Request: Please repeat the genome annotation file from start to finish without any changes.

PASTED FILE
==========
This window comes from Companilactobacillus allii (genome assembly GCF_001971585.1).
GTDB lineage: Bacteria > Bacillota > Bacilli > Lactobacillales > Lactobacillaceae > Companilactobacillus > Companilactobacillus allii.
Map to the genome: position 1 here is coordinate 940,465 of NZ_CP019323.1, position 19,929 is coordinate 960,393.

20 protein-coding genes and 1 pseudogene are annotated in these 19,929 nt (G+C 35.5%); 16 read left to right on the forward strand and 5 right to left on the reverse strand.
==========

This window comes from Companilactobacillus allii (genome assembly GCF_001971585.1).
GTDB lineage: Bacteria > Bacillota > Bacilli > Lactobacillales > Lactobacillaceae > Companilactobacillus > Companilactobacillus allii.
Map to the genome: position 1 here is coordinate 940,465 of NZ_CP019323.1, position 19,929 is coordinate 960,393.

20 protein-coding genes and 1 pseudogene are annotated in these 19,929 nt (G+C 35.5%); 16 read left to right on the forward strand and 5 right to left on the reverse strand.